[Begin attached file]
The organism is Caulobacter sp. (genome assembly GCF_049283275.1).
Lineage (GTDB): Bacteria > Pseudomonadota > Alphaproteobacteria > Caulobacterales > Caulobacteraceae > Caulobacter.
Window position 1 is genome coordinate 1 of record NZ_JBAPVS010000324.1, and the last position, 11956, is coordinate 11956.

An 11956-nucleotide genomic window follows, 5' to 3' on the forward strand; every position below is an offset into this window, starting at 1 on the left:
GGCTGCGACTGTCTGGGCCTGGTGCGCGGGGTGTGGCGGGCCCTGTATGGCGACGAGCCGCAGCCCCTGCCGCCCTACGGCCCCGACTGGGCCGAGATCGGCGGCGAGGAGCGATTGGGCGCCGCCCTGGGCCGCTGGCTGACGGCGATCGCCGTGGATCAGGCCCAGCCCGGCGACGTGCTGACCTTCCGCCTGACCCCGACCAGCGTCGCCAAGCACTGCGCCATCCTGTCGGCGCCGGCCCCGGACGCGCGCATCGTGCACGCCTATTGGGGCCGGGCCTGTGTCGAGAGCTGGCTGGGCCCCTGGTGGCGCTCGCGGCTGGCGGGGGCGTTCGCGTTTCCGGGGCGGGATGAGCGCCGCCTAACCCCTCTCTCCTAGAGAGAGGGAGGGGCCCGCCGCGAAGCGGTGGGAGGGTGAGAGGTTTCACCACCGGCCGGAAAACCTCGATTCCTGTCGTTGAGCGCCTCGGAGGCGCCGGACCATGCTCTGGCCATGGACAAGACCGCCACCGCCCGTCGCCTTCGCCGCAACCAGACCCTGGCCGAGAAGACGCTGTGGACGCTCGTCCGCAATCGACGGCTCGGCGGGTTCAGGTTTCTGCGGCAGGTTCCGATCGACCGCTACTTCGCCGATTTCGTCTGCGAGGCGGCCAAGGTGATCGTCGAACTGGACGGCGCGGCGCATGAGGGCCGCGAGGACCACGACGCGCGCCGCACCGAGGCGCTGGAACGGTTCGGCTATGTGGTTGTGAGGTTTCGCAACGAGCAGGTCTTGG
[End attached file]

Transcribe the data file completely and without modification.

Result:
The organism is Caulobacter sp. (genome assembly GCF_049283275.1).
Lineage (GTDB): Bacteria > Pseudomonadota > Alphaproteobacteria > Caulobacterales > Caulobacteraceae > Caulobacter.
Window position 1 is genome coordinate 1 of record NZ_JBAPVS010000324.1, and the last position, 11956, is coordinate 11956.

An 11956-nucleotide genomic window follows, 5' to 3' on the forward strand; every position below is an offset into this window, starting at 1 on the left:
GGCTGCGACTGTCTGGGCCTGGTGCGCGGGGTGTGGCGGGCCCTGTATGGCGACGAGCCGCAGCCCCTGCCGCCCTACGGCCCCGACTGGGCCGAGATCGGCGGCGAGGAGCGATTGGGCGCCGCCCTGGGCCGCTGGCTGACGGCGATCGCCGTGGATCAGGCCCAGCCCGGCGACGTGCTGACCTTCCGCCTGACCCCGACCAGCGTCGCCAAGCACTGCGCCATCCTGTCGGCGCCGGCCCCGGACGCGCGCATCGTGCACGCCTATTGGGGCCGGGCCTGTGTCGAGAGCTGGCTGGGCCCCTGGTGGCGCTCGCGGCTGGCGGGGGCGTTCGCGTTTCCGGGGCGGGATGAGCGCCGCCTAACCCCTCTCTCCTAGAGAGAGGGAGGGGCCCGCCGCGAAGCGGTGGGAGGGTGAGAGGTTTCACCACCGGCCGGAAAACCTCGATTCCTGTCGTTGAGCGCCTCGGAGGCGCCGGACCATGCTCTGGCCATGGACAAGACCGCCACCGCCCGTCGCCTTCGCCGCAACCAGACCCTGGCCGAGAAGACGCTGTGGACGCTCGTCCGCAATCGACGGCTCGGCGGGTTCAGGTTTCTGCGGCAGGTTCCGATCGACCGCTACTTCGCCGATTTCGTCTGCGAGGCGGCCAAGGTGATCGTCGAACTGGACGGCGCGGCGCATGAGGGCCGCGAGGACCACGACGCGCGCCGCACCGAGGCGCTGGAACGGTTCGGCTATGTGGTTGTGAGGTTTCGCAACGAGCAGGTCTTGG